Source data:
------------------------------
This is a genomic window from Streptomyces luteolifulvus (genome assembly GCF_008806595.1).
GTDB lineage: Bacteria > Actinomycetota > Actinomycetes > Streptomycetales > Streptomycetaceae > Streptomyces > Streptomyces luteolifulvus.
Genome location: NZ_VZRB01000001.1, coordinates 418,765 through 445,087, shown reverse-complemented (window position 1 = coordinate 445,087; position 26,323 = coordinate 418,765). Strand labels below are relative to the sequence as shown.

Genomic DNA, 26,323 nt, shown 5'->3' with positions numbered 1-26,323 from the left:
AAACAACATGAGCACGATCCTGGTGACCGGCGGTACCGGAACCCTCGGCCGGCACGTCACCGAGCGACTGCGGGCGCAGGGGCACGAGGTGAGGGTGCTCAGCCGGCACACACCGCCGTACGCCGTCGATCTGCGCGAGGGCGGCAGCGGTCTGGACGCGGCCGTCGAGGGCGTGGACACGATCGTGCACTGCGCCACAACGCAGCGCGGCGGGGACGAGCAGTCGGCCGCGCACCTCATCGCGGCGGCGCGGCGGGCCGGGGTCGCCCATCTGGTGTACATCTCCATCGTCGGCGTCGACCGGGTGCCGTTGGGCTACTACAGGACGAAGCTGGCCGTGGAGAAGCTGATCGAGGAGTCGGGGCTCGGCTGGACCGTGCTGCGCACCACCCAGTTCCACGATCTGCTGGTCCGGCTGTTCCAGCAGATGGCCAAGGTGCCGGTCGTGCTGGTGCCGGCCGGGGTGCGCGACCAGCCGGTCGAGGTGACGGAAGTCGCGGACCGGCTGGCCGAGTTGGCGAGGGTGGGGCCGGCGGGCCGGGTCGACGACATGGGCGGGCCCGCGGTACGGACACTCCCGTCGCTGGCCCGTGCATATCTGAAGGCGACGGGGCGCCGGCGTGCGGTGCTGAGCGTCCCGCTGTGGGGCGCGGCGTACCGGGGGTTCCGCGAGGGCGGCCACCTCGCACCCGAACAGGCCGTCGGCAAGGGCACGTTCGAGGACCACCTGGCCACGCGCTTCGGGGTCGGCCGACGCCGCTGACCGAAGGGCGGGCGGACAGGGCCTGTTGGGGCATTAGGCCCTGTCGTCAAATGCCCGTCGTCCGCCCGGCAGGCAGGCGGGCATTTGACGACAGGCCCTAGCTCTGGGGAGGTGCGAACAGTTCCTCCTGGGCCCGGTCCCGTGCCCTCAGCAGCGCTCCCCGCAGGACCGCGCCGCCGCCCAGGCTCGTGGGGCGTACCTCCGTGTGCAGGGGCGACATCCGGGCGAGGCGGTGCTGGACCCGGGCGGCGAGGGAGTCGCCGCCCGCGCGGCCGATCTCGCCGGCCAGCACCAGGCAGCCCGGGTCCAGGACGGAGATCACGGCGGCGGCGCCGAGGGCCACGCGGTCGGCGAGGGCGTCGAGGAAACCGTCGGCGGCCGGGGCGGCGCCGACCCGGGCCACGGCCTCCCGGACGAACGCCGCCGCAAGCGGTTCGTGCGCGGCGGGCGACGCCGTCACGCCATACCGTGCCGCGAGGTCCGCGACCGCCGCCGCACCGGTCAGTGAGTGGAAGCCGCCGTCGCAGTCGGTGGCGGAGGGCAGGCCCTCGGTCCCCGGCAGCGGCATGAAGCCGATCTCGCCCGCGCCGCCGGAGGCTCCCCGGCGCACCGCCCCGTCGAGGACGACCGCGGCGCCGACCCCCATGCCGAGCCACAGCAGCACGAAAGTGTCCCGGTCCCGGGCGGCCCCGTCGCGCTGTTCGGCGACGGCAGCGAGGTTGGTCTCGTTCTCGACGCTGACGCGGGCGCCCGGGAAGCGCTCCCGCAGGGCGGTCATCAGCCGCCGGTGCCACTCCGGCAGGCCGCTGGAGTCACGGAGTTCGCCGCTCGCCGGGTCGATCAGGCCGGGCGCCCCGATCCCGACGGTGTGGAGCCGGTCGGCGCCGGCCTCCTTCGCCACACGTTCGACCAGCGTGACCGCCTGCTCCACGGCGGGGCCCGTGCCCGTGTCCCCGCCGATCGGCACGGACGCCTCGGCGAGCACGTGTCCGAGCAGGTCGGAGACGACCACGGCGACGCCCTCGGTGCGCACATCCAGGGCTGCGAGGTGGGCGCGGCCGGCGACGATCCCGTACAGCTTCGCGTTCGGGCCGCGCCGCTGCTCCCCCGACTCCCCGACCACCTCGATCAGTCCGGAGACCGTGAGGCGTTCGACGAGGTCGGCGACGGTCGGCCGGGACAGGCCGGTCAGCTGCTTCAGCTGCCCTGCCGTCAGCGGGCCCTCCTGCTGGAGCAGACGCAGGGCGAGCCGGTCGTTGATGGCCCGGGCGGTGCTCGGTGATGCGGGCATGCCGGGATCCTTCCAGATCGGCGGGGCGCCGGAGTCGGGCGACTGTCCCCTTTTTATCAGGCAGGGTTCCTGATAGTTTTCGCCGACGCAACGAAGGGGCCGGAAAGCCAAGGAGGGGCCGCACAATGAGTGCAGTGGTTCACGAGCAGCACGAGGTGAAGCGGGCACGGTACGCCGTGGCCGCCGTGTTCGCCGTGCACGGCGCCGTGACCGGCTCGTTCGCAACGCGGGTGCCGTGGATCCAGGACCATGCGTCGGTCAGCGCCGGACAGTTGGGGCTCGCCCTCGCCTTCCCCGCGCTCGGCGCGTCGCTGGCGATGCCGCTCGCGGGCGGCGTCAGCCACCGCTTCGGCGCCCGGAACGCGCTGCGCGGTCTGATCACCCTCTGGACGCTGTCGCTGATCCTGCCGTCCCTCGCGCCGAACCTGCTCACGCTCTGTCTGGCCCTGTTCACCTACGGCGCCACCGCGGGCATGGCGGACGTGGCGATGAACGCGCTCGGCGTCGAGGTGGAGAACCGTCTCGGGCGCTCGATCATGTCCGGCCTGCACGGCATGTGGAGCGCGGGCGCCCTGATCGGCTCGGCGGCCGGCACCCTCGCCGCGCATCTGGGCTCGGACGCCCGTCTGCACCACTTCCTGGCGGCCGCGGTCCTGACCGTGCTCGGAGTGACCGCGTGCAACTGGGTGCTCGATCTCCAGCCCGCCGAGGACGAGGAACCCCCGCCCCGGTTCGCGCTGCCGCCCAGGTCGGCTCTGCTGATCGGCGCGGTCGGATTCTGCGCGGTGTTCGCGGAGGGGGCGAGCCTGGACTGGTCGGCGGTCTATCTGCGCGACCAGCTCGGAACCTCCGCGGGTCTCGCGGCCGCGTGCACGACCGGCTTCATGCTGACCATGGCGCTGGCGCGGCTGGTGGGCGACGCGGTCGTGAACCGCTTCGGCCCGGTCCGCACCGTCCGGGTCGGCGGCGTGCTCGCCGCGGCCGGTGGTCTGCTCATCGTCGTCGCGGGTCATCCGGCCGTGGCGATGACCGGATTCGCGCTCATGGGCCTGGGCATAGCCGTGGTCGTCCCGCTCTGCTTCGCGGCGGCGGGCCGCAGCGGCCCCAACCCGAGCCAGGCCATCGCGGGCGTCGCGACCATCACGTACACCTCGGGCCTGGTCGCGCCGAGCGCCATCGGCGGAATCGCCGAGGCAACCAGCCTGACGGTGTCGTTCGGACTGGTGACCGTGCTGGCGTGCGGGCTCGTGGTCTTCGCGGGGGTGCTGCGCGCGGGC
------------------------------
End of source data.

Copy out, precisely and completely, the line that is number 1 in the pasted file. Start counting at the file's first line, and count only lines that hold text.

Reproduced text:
This is a genomic window from Streptomyces luteolifulvus (genome assembly GCF_008806595.1).